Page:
The historical Municipality of Phyle lies on the southwestern slopes of Mount Parnes and is surrounded by mountains. Although it is located at a short distance from Athens, it is somehow isolated from the large city, thus making it appear as a remote village in the countryside. Phyle has been attracting many visitors lately. The municipality has a rather limited population; according to the 2001 census, it features a population of only 3,055 inhabitants.
Ano Liosia stretches over 38,050,000 m2, in the northwesten section of the Attica basin, about 14 km to the northwest of Athens. Just after the Greek Revolt, Ano Liosia was a small village of 180 residents, all Arvanites. In 1905, although featuring no more than 750 villagers, Ano Liosia was endowed with a well-designed street plan. In 1912, the settlement was upgraded to a community. Until late 1920s, the development of the Ano Liosia community was minimal. From that time until the mid-1950s, a steady population growth was observed. After the end of World War II, Ano Liosia received large numbers of internal low-income migrants. Thus, the number of its inhabitants rose to 1,160 and 11,338 in 1950 and 1974 respectively. During the 1960s and 1970s, groups of Gypsies and repatriated Pontians settled at Ano Liosia. In 1971, the settlement was promoted to a municipality with a population of 11,388 residents, which grew to 25,779 in 2001.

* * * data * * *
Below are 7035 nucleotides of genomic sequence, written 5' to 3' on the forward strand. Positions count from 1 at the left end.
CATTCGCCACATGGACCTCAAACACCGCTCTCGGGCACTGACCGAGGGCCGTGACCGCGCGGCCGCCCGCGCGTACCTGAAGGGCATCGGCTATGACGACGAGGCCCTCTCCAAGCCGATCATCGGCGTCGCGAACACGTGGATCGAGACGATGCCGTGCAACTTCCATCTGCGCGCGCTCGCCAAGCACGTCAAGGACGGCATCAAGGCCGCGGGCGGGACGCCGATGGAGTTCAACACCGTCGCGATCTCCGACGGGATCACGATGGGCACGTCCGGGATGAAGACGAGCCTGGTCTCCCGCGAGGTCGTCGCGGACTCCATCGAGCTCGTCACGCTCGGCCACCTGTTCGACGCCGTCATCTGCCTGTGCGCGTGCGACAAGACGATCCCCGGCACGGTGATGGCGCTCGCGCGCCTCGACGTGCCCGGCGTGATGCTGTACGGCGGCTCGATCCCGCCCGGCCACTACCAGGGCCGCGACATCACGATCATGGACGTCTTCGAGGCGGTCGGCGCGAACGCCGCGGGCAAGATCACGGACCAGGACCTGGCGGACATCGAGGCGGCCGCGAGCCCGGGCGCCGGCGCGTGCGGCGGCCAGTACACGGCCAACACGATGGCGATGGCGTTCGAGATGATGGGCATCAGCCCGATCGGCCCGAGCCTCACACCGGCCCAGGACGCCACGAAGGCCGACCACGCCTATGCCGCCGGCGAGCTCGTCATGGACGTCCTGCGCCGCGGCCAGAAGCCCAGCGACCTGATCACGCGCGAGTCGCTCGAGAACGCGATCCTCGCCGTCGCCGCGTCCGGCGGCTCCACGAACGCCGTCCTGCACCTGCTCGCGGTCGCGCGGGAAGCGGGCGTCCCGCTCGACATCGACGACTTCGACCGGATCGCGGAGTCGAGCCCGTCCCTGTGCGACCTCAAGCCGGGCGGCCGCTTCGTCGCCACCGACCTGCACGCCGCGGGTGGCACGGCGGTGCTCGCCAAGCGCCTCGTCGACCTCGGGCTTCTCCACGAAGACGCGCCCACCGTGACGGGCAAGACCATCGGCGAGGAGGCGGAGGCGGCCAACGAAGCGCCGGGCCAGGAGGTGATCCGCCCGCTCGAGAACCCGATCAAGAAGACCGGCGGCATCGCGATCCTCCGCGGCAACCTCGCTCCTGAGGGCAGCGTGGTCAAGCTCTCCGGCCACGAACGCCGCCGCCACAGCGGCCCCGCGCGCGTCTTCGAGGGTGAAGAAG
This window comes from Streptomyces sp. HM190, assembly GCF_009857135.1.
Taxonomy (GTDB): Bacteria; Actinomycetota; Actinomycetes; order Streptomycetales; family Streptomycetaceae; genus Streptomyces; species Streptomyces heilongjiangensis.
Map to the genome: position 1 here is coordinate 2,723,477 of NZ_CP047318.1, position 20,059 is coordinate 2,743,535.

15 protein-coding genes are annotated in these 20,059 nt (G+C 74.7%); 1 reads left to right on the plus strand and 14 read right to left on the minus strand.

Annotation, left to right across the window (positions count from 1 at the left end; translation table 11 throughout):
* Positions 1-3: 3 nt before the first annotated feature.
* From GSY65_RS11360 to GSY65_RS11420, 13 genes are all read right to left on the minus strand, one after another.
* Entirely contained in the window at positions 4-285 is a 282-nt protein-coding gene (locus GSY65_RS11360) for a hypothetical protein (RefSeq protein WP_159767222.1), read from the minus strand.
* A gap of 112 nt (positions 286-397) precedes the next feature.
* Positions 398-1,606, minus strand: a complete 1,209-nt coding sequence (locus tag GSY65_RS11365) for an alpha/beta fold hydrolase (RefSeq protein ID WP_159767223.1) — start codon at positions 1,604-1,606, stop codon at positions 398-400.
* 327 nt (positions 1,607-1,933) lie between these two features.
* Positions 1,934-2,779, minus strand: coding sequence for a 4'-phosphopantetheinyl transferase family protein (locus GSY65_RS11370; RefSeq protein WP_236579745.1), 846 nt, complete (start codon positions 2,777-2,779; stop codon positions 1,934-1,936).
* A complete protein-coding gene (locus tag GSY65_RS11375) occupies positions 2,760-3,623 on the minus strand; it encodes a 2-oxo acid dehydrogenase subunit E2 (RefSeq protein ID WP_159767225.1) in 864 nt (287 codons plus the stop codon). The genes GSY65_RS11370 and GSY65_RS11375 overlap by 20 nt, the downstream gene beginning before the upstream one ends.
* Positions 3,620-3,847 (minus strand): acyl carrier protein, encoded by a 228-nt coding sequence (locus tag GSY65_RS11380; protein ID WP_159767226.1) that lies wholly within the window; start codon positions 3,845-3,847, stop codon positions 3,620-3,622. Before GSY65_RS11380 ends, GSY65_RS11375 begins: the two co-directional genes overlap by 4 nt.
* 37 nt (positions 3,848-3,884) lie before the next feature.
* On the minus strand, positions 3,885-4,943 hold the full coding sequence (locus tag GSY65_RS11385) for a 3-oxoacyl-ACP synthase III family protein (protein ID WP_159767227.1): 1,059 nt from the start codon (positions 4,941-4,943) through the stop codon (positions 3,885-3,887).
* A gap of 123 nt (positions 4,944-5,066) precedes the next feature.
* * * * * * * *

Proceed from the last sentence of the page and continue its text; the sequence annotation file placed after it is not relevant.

Zephyri occupies an area of approximately 1,500,000 m2. Its original name was “Zofria” (Zoon frear=animal shaft). As the population of Zofria increased significantly during the early 1960s, the settlement was divided to Ano (=Upper) and Kato (=Lower) Zofria. Kato Zofria became a community in 1967 and was renamed “Zephyri” after the Metapolitefsi (1974). Until 1967, the population was limited, while there was no electricity and water supply; telecommunications were non-existent with the exception of a single telephone for common use. In 1971, Zephyri had a population of 2,572 members, which increased to 5,260 ten years later. Population growth, in combination with the area’s great archaeological and historical interest, led to the recognition of the community as a municipality in early 1991. According to the latest statistics from the 2001 census, the population of Zephyri includes 9,985 residents. It is characterised by the presence of many minorities, such as Gypsies, who constitute 20% of the total population. There is also a small number of repatriated Pontians, as well as Albanians, Pakistanis, and Indians.